#8: Fallacy of Fairness
This type of cognitive distortion refers to measuring every behavior and situation on a “fairness” scale. However, because everyone’s scale of fairness differs, it upsets you when other people don’t agree with your idea of what’s fair and unfair. The fallacy of fairness will lead to you engaging in conflict with certain people and situations because you feel the need for everything to fall under your idea of what’s fair. However, because fairness is rarely absolute and can often be selfish or self-serving, this type of cognitive distortion can cause conflict. For instance, you may think it’s only “fair” that your partner massages your feet when they get home from work because you’ve been cooking for hours. However, they may be exhausted and only want to take a bath so they can relax from the day and enjoy the rest of it with you.
#9: Control Fallacies
Fallacy refers to an illusion or misconception. Control fallacies can go one of two ways: either you feel responsible for everything, or you feel as if you have no control over anything. For example, you may blame everyone else in the office for your failure to complete a report on time. In this case, you’re placing control of your behavior on someone else. On the other hand, you may believe that your actions impact or control the lives of others. For instance, you may automatically think someone else is unhappy because of you or something you did.
Blaming refers to placing the responsibility of your feelings on others. This kind of cognitive distortion stems from the belief that others have the power to affect your life. “You made me feel bad” is a common example of this distortion. But in reality, even when others are engaging in hurtful behaviors, you have control over your feelings in most situations.
“Should” statements are subjective and immovable rules you set up for yourself and others without taking certain circumstances into account. You tell yourself that things should be a certain way, no questions asked. As cognitive distortions, “should” statements are similar to the fallacy of fairness. Often people who experience this type of distortion set certain standards for themselves or others. For example, they may believe that independent people can never ask for help or that they always have to make their bed. When these things don’t happen, the person may feel guilty, disappointed, angry, or frustrated.
#12: Emotional Reasoning
Emotional reasoning causes you to believe that your feelings are a reflection of reality. “I feel this way about this situation, so it must be true.” For instance, feelings of inadequacy or self-consciousness may turn into, “I don’t fit in anywhere.” This cognitive distortion can also lead you to believe that future events are dependent on your feelings. For instance, you believe that something bad will happen today because you woke up feeling anxious.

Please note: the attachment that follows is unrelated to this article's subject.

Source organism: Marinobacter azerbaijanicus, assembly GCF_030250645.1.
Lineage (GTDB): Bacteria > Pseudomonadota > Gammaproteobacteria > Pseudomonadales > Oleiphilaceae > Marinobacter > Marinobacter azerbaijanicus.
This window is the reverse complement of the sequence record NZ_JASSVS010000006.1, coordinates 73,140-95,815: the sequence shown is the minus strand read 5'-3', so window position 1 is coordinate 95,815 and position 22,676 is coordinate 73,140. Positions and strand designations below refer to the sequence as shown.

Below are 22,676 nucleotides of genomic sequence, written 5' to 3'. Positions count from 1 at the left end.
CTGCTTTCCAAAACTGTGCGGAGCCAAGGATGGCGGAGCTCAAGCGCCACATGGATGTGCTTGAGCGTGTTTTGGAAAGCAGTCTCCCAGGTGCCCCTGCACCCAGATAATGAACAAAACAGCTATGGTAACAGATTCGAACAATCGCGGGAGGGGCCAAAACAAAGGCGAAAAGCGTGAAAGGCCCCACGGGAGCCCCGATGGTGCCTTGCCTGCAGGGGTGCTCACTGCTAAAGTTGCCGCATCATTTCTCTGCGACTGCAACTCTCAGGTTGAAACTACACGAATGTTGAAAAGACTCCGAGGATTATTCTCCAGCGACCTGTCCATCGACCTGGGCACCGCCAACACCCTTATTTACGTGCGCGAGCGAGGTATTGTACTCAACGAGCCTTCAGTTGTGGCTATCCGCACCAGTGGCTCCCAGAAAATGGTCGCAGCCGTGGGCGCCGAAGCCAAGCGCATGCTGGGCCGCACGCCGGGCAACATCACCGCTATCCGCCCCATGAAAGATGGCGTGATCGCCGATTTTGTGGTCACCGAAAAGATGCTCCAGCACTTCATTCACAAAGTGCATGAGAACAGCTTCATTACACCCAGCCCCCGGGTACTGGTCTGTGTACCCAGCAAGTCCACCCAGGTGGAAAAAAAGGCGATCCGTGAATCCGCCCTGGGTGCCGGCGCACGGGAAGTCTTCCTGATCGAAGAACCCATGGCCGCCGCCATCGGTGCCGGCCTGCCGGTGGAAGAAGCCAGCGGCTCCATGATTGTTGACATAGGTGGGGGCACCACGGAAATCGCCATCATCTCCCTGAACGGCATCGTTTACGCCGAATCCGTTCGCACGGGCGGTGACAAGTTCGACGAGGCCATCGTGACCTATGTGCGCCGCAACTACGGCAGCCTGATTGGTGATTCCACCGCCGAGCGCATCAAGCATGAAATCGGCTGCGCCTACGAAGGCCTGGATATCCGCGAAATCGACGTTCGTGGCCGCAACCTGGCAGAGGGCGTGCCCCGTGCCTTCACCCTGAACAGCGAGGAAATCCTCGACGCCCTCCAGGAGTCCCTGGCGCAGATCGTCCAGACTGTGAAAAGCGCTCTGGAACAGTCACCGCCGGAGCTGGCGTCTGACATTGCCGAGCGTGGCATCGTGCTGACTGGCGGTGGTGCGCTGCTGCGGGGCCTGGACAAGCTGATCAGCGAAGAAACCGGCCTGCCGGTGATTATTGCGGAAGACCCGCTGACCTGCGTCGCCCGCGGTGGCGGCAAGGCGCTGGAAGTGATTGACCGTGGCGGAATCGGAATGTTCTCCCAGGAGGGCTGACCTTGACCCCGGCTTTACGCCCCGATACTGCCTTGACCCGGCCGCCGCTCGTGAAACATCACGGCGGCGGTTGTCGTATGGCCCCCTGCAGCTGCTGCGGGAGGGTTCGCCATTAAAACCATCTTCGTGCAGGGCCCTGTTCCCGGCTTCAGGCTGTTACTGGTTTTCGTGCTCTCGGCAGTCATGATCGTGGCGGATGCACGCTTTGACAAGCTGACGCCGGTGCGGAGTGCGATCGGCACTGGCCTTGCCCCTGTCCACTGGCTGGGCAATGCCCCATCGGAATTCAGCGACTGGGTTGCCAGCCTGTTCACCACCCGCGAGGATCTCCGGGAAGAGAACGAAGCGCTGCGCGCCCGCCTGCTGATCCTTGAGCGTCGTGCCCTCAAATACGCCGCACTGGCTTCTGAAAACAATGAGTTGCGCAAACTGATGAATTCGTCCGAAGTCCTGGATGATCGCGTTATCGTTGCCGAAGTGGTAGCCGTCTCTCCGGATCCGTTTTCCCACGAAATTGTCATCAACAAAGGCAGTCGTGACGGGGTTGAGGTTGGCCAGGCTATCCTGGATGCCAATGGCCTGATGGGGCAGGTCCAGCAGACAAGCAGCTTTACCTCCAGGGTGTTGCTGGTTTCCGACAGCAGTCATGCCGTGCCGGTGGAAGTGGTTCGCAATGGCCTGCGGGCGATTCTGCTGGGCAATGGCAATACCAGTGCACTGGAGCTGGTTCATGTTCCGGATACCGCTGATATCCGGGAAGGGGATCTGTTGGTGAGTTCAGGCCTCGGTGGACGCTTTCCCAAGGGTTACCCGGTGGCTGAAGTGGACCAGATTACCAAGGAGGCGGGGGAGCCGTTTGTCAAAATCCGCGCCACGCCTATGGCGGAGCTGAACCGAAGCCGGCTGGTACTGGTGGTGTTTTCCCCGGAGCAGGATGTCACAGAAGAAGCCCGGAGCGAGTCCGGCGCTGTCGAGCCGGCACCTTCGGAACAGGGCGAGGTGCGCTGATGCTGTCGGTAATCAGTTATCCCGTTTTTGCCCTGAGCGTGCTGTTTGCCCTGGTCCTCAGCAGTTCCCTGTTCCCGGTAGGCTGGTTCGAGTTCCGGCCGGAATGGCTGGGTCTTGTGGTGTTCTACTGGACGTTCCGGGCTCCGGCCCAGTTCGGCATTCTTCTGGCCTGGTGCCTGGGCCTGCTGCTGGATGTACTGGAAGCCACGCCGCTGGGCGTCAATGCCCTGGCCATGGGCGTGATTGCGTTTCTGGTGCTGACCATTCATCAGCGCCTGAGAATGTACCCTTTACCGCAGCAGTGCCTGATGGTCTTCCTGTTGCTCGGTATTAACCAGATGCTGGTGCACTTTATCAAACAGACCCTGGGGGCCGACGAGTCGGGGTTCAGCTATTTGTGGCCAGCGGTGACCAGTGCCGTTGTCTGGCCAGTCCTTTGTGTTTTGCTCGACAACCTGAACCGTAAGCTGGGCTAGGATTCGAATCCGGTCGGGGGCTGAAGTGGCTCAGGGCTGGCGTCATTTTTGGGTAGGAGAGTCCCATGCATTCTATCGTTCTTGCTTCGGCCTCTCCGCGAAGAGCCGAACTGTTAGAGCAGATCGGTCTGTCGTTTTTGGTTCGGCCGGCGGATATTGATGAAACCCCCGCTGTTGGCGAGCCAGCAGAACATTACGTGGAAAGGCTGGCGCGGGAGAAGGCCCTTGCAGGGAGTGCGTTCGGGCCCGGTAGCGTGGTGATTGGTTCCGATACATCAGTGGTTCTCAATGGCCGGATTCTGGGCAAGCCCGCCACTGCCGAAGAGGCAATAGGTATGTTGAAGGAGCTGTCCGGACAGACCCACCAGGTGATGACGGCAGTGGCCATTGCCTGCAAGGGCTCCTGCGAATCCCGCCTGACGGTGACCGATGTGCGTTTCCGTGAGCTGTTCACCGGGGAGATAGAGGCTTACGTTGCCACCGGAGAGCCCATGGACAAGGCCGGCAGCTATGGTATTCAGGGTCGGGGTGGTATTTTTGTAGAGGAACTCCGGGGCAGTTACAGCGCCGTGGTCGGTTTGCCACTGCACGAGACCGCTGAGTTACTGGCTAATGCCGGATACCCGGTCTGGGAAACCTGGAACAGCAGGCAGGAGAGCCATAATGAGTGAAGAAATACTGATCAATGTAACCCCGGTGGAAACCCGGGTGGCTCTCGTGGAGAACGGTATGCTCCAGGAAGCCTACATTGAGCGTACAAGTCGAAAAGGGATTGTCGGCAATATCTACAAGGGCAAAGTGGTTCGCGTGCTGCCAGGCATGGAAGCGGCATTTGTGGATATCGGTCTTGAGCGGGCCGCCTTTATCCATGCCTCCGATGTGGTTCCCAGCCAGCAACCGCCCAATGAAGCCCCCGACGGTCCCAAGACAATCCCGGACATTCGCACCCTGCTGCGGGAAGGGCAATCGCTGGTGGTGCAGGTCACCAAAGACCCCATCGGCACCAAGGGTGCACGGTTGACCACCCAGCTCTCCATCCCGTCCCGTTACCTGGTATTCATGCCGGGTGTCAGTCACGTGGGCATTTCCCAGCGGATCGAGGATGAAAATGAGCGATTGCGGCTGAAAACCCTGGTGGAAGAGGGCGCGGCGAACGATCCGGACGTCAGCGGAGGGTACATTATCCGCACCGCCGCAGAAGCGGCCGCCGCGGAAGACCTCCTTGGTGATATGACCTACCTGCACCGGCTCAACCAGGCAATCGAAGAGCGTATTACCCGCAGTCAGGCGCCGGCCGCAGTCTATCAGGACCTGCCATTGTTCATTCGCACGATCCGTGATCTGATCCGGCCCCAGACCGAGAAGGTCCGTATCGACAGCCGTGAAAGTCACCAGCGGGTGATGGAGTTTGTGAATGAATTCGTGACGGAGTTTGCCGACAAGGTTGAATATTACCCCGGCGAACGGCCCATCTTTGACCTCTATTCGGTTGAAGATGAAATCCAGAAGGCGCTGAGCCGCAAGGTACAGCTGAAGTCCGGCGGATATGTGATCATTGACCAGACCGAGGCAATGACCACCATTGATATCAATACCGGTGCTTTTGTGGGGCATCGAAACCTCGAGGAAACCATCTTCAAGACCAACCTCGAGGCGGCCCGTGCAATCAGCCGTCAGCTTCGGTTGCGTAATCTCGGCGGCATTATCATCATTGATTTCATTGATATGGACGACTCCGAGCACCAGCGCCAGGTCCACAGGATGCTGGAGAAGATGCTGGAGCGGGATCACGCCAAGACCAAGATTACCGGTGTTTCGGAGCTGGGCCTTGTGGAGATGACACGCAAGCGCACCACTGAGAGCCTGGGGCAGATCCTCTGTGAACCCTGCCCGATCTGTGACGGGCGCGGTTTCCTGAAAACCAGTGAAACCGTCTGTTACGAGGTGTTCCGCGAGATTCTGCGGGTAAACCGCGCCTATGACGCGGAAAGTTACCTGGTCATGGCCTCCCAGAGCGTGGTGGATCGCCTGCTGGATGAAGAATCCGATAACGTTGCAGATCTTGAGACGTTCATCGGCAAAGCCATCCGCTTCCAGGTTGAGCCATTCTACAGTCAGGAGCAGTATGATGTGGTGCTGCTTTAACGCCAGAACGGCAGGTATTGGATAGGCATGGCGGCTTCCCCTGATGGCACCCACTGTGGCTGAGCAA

#13: Global Labeling
Global labeling or mislabeling is when people reduce themselves or others to a single – usually negative – characteristic or descriptor, like “drunk,” “failure,” or “liar,” to name a few. When people label, they define themselves or others based on a single event or action. Labeling can cause people to berate and think ill of themselves and others. It’s a dangerous and hurtful form of thinking.
#14: Fallacy of Change
The fallacy of change causes you to expect other people will change their ways to suit your own needs or expectations, especially when you pressure them enough. For instance, you may want your partner to only focus on you instead of going out, even though you know they’ve always been a social person. So every time they make plans with friends to go out, you may tell them that you don’t like it or aren’t okay with it. You know that by doing this, they may eventually change their ways and want to stay home all the time. As you can see, this can be problematic for many relationships.
#15: Always Being Right
Wanting to always be right becomes a cognitive distortion when it supersedes everything else, such as evidence and other people’s feelings. As a cognitive distortion, always being right refers to seeing your opinion as fact, which is why you’d do almost anything to prove you’re right. For instance, while you may think your parents never support you in anything, your sibling may believe it depends on the situation. You become angry because they disagree and begin to say hurtful things to them, even if they get upset.
Coping with cognitive distortions can be difficult. If you don’t attempt to control your thoughts and catch these distortions in action, then you may experience more serious issues like anxiety and depression. Mental health is sensitive and requires great care. Those who do not receive mental health treatment often turn to more destructive and dangerous forms of self-medicating, like substance abuse. This in and of itself could lead to addiction and other issues. Along with cognitive distortions, addiction can ruin relationships and other areas of a person’s life.
Our Clearbrook rehab in PA has seen cognitive distortions active in people who struggle with substance use disorders. If you or a loved one is battling addiction, we can help. Call Clearbrook Treatment Centers Pennsylvania now at 570-536-9621 to learn more about the addiction treatment services we offer.
- NCBI – Do cognitive distortions explain the longitudinal relationship between life adversity and emotional and behavioural problems in secondary school children?
- Positive Psychology – Cognitive Distortions: When Your Brain Lies to You
- NCBI – A Cognitive Distortions and Deficits Model of Suicide Ideation